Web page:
“Ay, that’s the name o’ the fort, if I remember right,” returned the guide. “It seems that one o’ the men there, I think they call him Laroche—but what makes you start, friend Jasper? Do you know anything of this man.”
“Yes, he’s a friend of mine. Go on, let me hear about it.”
“Well, there’s not much to tell,” resumed the guide. “This Laroche, it would appear, has got into hot water. He has a daughter, a good lookin’ wench I’m told, and, better than that, a well-behaved one. One o’ the Indians had been impertinent to the girl, so old Laroche, who seems to be a fiery fellow, up fist, hit him on the nose, and knocked the savage flat on his back. A tremendous howl was set up, and knives and hatchets were flourished; but Mr Pemberton, who is in charge of Fort Erie, ran in and pacified them. The Indian that was floored vows he’ll have the hair of old Laroche’s head.”
This taking the hair off people’s heads, or scalping, as it is called, is a common practice among the North American Indians. When a savage kills his enemy he runs his scalping knife round the dead man’s head, seizes the hair with his left hand and tears the scalp off. Indeed this dreadful cruelty is sometimes practised before death has occurred. The scalp with its lock of hair is taken home by the victor, and hung up in his tent as a trophy of war. The man who can show the greatest number of scalps is considered the greatest warrior. The dresses of Indian warriors are usually fringed with human scalp-locks.
“That’s a bad business,” said Jasper, who was concerned to hear such news of his intended father-in-law. “Do ye know the name o’ this red-skinned rascal?”
“I heard it mentioned,” said the guide, “but I can’t remember it at this moment.”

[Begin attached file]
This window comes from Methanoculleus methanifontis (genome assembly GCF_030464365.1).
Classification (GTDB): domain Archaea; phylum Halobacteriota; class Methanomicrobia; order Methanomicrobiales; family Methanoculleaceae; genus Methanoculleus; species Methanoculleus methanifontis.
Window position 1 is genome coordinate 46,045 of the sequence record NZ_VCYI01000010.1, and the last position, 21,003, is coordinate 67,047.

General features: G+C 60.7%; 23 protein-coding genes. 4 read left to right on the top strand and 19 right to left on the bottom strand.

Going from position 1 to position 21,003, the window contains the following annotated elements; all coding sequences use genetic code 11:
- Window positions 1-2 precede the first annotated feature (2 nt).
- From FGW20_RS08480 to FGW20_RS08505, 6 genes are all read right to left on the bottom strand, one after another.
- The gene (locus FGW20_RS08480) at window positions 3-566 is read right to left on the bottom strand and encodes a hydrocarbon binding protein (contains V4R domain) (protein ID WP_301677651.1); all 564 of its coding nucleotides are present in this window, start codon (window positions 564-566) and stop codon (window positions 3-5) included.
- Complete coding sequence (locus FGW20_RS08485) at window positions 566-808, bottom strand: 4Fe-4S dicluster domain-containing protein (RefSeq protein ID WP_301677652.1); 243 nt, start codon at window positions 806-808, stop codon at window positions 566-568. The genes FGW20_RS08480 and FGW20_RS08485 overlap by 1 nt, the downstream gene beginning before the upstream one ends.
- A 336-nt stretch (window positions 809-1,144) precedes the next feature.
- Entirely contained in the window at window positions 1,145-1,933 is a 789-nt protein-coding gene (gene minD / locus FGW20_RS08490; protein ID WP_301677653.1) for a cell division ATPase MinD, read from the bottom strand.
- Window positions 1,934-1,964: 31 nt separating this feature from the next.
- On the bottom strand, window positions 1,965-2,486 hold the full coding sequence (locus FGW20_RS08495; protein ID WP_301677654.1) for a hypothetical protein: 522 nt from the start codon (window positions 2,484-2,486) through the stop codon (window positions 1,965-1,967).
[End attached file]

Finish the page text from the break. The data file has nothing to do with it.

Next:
“The boats are ready to start,” said one of the steersmen, coming up just then.
“Very good, let the men embark. Now, Jasper, we must part. Give us a shake o’ your hand. A pleasant trip to you.”
“The same to you, friend,” said Jasper, returning the guide’s squeeze.
In another minute the boats were away.
“Now, friends, we shall start,” said Jasper, breaking the deep silence which followed the departure of the brigade.
“Good,” said Arrowhead.
“I’m ready,” said Heywood.
The canoe was soon in the water, and the men in their places; but they started that morning without a song. Arrowhead was never inclined to be noisy, Heywood was sleepy, and Jasper was rendered anxious by what he had heard of his friends at Fort Erie, so they paddled away in silence.
We turn now to a very different scene. It is a small fort or trading-post on the banks of a stream which flows through the prairie. The fort is very much like the one which has been already described, but somewhat stronger; and there are four block-houses or bastions, one at each corner, from which the muzzles of a few heavy guns may be seen protruding.
The trees and bushes have been cleared away from around this fort, and the strips of forest-land which run along both sides of the river are not so thickly wooded as the country through which the reader has hitherto been travelling. In front of the fort rolls the river. Immediately behind it lies the boundless prairie, which extends like a sea of grass, with scarcely a tree or bush upon it, as far as the eye can reach. This is Fort Erie.
You might ride for many days over that prairie without seeing anything of the forest, except a clump of trees and bushes here and there, and now and then a little pond. The whole region is extremely beautiful. One that ought to fill the hearts of men with admiration and love of the bountiful God who formed it. But men in those regions, at the time I write of, thought of little beauties of nature, and cared nothing for the goodness of God. At least this may be truly said of the red-skinned owners of the soil. It was otherwise with some of the white people who dwelt there.